The travel industry in Southeast Asia is continuing to grow, and so is the short-term rental industry worldwide.
Travel Startup Funding This Week
Each week we round up travel startups that have recently received or announced funding. Please email Travel Tech Reporter Justin Dawes at [email protected] if you have funding news.
Five travel tech startups have announced fundraises this week totaling more than $144 million.
>>Gother (formerly TraveliGo), an online travel agency based in Thailand, has raised $25 million from Kasikorn Bank Group.
The news about the funding and rebrand was announced at the first K Travel Tech Summit and reported by Singapore-based Web In Travel.
While Gother currently only offers travel products within Thailand, the company plans to expand products internationally, first focusing on Korea, Japan, and Singapore.
Through the partnership with Kasikorn Bank Group, the company’s 20 million app users will have access to the products from Gother.
Gother also said it is partnering with TakeMeTour, an online marketplace for tours and activities in Thailand.
>>Kasa Living, a San Francisco-based company that manages rentals for owners of multifamily and boutique hospitality properties, has raised $70 million in series C funding. The round was led by Citi Ventures and FirstMark Capital, with support from New York Life Ventures, Fireside Investments, RET Ventures, Zigg Capital, and Ribbit Capital.
The company has now raised over $126 million, according to Crunchbase.
>>Samara, a San Francisco-based startup building tiny homes as short-term rentals, has raised $41 million in series A funding. The company is the brainchild of Airbnb co-founder Joe Gebbia.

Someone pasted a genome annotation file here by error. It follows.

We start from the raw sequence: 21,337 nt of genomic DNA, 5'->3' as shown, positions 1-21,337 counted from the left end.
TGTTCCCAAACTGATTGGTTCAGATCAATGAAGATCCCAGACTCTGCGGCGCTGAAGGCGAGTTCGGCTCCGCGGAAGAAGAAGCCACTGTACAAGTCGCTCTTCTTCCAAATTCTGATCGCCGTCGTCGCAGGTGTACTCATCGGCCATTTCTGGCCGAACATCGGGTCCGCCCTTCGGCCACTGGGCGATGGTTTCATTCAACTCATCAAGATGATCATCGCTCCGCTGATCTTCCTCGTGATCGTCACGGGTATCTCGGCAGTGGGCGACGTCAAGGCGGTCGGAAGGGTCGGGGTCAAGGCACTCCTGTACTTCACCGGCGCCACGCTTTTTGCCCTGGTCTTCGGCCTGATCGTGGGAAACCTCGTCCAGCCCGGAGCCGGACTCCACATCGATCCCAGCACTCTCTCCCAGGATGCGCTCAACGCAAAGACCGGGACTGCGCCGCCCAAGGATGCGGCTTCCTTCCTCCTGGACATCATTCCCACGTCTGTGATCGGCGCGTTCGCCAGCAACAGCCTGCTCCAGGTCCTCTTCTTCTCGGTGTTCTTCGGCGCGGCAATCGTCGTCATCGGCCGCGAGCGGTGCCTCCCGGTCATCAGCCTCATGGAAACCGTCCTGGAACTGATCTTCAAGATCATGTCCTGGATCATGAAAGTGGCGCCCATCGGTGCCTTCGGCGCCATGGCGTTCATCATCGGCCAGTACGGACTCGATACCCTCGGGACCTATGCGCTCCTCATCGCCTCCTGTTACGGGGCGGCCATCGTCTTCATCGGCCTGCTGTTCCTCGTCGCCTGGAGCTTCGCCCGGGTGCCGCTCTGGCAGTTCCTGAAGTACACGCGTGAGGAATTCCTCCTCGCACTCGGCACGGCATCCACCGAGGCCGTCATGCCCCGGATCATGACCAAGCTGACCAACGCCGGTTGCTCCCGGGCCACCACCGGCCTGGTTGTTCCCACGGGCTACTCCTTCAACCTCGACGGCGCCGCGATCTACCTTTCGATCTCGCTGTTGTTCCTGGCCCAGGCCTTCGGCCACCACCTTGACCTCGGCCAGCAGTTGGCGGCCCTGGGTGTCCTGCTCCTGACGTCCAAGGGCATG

The round was led by Thrive Capital, with participation from 8VC, General Catalyst, New Legacy, SV Angel. Airbnb co-founders Brian Chesky and Nathan Blecharczyk and Dell CEO Michael Dell also participated in this round.
>>Superhog, which helps short-term rental managers minimize business risk, has raised $6.8 million (£5.5 million) in series A funding. The round was led by 6 Degrees Capital, Hambro Perks, and Solano Partners.
London-based Superhog said it helps hosts and property managers minimize risks by handling tasks such as guest screening, ID verification, and securing security deposits and damage waivers.
The company said it has grown its client base to more than 800 property management companies globally over the past two years.
The funding will go toward hiring and expanding business in the U.S. and Australia.
>>OTA Sync, a property management system for hotels, has raised $1.4 million (€1.3 million) in seed funding.
The round was led by Presto Ventures, with support from Katapult accelerator, TS Ventures Fund, DSI Group of Business Angels, Startup Wise Guys, and California Expert Fund DOJO.
The Estonia-based startup said its platform includes a property management system, booking engine, channel manager, and guest app.
The company said it has 2,000 customers in 17 countries.
The funding will go toward strengthening the product and expanding into the European and Latin American markets.
|Gother||Unspecified||Kasikorn Bank Group||$25 million|
|Kasa Living||Series C||Citi Ventures and FirstMark Capital||$70 million|
|Samara||Series A||Thrive Capital||$41 million|
|Superhog||Series A||6 Degrees Capital, Hambro Perks, and Solano Partners||$6.8 million|
|OTA Sync||Seed||Presto Ventures||$1.4 million|
Skift Cheat Sheet
Seed capital is money used to start a business, often led by angel investors and friends or family.
Series A financing is typically drawn from venture capitalists. The round aims to help a startup’s founders make sure that their product is something that customers truly want to buy.
Series B financing is mainly about venture capitalist firms helping a company grow faster. These fundraising rounds can assist in recruiting skilled workers and developing cost-effective marketing.
Series C financing is ordinarily about helping a company expand, such as through acquisitions. In addition to VCs, hedge funds, investment banks, and private equity firms often participate.
Series D, E, and, beyond These mainly mature businesses and the funding round may help a company prepare to go public or be acquired. A variety of types of private investors might participate.
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Photo credit: Pictured: Bangkok, Thailand Than Pitak / Pixabay